10. Some of the best information on how to use LinkedIn is on LinkedIn!  The LinkedIn learning center is a great starting point. From there you’ll want to explore the blog and FAQs. A few links to get you started:

Ten tips to enhance your job search

LinkedIn tips on effective personal branding

Ten tips on building a strong profile

LinkedIn is now considered the most vital website for seeking and finding a job, so make it a goal to spend quality time every day optimizing your use of this powerful tool.
What are you doing to make the most of LinkedIn? Share your ideas with us!

Next: How to get and give recommendations on LinkedIn.

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10 thoughts on “Optimizing LinkedIn To Help With Your Job Search

  1. Great information! I’m always hesitant to add people I don’t know VERY well to my network. It feels a little like stalking to me, but you have inspired me to let go of that. Any idea if our profile should be more detailed than a resume, the same or less? Is it important for it to be different than our resume since some people will be seeing both? Also, any ideas on how to build your profile when you are “multitalented” and looking for more than one kind of job?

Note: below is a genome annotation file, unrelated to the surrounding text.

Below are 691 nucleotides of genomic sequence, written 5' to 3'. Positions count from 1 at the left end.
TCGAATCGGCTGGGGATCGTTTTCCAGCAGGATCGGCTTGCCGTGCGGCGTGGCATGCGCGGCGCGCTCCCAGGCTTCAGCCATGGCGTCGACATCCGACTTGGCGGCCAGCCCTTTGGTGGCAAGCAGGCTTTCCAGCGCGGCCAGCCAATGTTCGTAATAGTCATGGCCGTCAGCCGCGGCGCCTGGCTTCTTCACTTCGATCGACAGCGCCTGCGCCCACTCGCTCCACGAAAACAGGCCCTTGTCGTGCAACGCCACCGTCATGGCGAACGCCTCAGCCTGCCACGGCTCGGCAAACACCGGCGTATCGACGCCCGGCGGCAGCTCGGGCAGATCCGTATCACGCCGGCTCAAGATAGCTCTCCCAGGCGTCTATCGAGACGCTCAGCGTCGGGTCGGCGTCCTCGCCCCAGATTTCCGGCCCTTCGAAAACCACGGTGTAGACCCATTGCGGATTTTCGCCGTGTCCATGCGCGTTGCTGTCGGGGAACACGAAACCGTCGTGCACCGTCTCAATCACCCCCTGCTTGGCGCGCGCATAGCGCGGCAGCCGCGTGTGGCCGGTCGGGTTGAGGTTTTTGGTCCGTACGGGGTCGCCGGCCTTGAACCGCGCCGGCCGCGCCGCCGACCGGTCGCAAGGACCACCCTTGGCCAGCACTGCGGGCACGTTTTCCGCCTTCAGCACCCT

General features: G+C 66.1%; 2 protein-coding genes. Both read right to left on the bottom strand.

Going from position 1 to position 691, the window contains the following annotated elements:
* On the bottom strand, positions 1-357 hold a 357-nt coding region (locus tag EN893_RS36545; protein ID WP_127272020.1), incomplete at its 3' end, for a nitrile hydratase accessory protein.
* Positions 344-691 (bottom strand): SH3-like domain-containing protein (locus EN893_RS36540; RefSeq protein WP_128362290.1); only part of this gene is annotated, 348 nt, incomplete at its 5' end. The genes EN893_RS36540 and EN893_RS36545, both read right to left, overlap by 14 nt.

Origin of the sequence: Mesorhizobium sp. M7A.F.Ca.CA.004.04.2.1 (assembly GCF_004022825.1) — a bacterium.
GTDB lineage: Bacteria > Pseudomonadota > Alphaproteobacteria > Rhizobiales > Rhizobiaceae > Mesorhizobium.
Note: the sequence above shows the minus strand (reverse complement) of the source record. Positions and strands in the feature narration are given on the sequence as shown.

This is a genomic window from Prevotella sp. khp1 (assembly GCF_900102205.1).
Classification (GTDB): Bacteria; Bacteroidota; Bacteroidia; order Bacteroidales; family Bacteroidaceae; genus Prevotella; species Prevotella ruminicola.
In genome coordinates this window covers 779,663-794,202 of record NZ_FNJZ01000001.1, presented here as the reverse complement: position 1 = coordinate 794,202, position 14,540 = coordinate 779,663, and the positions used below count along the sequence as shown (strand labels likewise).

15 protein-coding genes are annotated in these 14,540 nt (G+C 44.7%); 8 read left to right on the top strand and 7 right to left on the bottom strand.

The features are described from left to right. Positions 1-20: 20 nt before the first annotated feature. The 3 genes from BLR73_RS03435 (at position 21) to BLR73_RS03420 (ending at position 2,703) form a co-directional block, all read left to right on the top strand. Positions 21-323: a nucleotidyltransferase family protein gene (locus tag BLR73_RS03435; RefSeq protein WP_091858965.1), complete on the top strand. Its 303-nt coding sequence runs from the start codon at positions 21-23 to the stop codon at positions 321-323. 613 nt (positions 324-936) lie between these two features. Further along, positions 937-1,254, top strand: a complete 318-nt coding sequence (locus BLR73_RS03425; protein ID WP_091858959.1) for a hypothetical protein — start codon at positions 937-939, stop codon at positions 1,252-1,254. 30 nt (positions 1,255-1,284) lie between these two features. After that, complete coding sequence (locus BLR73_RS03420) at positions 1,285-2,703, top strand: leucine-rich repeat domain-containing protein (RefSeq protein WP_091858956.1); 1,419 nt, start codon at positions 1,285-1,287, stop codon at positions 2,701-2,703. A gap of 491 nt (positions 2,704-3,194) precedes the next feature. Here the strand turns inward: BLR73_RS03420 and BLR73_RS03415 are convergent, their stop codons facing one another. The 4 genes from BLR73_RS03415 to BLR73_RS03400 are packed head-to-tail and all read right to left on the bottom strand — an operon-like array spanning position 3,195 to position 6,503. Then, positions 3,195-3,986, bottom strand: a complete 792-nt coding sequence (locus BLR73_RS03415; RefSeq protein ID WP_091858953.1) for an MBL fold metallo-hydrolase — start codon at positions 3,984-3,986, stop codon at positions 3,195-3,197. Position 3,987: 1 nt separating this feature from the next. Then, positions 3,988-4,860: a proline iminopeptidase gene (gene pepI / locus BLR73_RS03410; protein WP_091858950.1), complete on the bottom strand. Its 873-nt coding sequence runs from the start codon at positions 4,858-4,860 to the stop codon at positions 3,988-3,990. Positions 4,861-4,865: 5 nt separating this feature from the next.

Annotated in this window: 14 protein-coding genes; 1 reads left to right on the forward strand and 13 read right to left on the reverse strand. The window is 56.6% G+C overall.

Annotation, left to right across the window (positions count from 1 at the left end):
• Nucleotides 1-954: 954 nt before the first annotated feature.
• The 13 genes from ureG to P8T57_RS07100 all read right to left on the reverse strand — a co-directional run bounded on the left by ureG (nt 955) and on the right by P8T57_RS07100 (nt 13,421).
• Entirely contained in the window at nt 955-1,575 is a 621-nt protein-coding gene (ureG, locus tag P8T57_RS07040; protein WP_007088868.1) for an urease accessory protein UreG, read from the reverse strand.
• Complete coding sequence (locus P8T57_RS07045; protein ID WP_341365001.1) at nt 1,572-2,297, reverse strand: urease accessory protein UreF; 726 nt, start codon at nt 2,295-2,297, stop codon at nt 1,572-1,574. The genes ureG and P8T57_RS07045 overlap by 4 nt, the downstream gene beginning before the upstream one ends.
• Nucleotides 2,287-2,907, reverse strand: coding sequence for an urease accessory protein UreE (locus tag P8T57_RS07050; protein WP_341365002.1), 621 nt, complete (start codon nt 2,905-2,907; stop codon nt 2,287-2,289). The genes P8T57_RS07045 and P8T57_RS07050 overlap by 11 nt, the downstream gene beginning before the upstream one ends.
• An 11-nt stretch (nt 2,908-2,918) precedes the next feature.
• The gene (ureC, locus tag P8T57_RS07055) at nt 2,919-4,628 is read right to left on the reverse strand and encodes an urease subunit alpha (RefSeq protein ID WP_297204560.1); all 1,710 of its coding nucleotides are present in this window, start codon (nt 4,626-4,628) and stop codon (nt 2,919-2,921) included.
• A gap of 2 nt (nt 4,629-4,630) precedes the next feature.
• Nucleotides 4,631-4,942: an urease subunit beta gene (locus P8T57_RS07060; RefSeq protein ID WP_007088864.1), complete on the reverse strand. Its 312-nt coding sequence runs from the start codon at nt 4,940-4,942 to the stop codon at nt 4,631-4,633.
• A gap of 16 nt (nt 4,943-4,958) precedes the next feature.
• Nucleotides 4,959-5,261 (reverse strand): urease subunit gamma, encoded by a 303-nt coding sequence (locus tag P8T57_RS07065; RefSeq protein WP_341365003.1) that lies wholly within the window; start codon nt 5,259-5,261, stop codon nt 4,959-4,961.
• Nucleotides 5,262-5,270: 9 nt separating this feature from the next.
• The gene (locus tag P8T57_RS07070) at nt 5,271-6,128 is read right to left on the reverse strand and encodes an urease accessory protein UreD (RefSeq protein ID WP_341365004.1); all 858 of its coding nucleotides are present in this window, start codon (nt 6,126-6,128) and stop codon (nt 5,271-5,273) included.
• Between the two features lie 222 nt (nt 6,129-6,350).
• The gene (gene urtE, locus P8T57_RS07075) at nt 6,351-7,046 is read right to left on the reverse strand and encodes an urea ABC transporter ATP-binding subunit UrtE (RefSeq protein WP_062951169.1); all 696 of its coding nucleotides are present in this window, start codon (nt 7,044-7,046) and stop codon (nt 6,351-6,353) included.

1. Like your resume, your LinkedIn profile should be accomplishment based. As it relates to positions held, it makes sense that the same accomplishments will show on LinkedIn as on your resume. However the LinkedIn profile gives you the opportunity to go deeper than a resume. For one thing, there is less space constraint than on a typical resume. But you also show groups, professional affiliations and other details that may not fit on a resume. Every group you join on LinkedIn says something about who you are. So in many ways I view the LinkedIn profile as an even stronger, deeper statement than the resume. Another significant difference is that your LinkedIn profile may be quite comprehensive in hopes of attracting recruiters. Your resume will frequently be honed and customized for a specific position.

      To your final question, use the summary to state your qualifications for several positions. For example, you might start out by saying you are an accredited teacher with 12 years of experience in public and private settings. Then you state accomplishments related to your first goal such as “As a classroom teacher,” followed by experience, and accomplishments. Next paragraph, tackle your second goal. “As a curriculum developer,” followed by experience and accomplishments. You can do his for up to three paths. More than that, you start to look pretty scattered. In all cases, have demonstrated experience and specific successes that support your desire to go in that direction. In today’s market, is not unusual to be “multitalented”, or looking for work in several different arenas.